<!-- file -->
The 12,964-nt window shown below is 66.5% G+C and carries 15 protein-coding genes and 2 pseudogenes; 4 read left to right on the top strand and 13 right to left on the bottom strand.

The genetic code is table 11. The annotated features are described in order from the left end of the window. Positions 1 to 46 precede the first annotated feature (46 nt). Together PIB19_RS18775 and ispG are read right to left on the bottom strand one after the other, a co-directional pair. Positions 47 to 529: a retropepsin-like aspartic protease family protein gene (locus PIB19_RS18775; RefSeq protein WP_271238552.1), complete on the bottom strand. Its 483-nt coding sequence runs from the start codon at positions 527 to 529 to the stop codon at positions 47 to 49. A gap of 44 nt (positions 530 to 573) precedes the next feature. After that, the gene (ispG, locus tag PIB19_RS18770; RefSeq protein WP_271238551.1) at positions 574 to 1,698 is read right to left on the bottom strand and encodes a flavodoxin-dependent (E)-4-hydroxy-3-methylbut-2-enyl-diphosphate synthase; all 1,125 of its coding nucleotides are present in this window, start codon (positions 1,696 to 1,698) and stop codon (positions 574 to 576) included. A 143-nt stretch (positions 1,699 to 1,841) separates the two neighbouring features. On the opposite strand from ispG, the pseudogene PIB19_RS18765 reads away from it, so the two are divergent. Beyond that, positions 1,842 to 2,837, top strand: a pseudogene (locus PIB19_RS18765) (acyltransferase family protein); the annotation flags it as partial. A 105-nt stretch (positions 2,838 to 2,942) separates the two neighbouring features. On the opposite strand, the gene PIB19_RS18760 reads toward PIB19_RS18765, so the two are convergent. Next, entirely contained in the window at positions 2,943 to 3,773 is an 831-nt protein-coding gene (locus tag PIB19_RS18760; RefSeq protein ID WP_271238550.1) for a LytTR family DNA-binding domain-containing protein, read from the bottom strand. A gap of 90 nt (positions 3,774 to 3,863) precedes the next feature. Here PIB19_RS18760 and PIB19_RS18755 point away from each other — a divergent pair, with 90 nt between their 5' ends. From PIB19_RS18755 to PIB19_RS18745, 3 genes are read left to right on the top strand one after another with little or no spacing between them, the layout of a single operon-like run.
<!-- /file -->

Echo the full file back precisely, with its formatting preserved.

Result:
The 12,964-nt window shown below is 66.5% G+C and carries 15 protein-coding genes and 2 pseudogenes; 4 read left to right on the top strand and 13 right to left on the bottom strand.

The genetic code is table 11. The annotated features are described in order from the left end of the window. Positions 1 to 46 precede the first annotated feature (46 nt). Together PIB19_RS18775 and ispG are read right to left on the bottom strand one after the other, a co-directional pair. Positions 47 to 529: a retropepsin-like aspartic protease family protein gene (locus PIB19_RS18775; RefSeq protein WP_271238552.1), complete on the bottom strand. Its 483-nt coding sequence runs from the start codon at positions 527 to 529 to the stop codon at positions 47 to 49. A gap of 44 nt (positions 530 to 573) precedes the next feature. After that, the gene (ispG, locus tag PIB19_RS18770; RefSeq protein WP_271238551.1) at positions 574 to 1,698 is read right to left on the bottom strand and encodes a flavodoxin-dependent (E)-4-hydroxy-3-methylbut-2-enyl-diphosphate synthase; all 1,125 of its coding nucleotides are present in this window, start codon (positions 1,696 to 1,698) and stop codon (positions 574 to 576) included. A 143-nt stretch (positions 1,699 to 1,841) separates the two neighbouring features. On the opposite strand from ispG, the pseudogene PIB19_RS18765 reads away from it, so the two are divergent. Beyond that, positions 1,842 to 2,837, top strand: a pseudogene (locus PIB19_RS18765) (acyltransferase family protein); the annotation flags it as partial. A 105-nt stretch (positions 2,838 to 2,942) separates the two neighbouring features. On the opposite strand, the gene PIB19_RS18760 reads toward PIB19_RS18765, so the two are convergent. Next, entirely contained in the window at positions 2,943 to 3,773 is an 831-nt protein-coding gene (locus tag PIB19_RS18760; RefSeq protein ID WP_271238550.1) for a LytTR family DNA-binding domain-containing protein, read from the bottom strand. A gap of 90 nt (positions 3,774 to 3,863) precedes the next feature. Here PIB19_RS18760 and PIB19_RS18755 point away from each other — a divergent pair, with 90 nt between their 5' ends. From PIB19_RS18755 to PIB19_RS18745, 3 genes are read left to right on the top strand one after another with little or no spacing between them, the layout of a single operon-like run.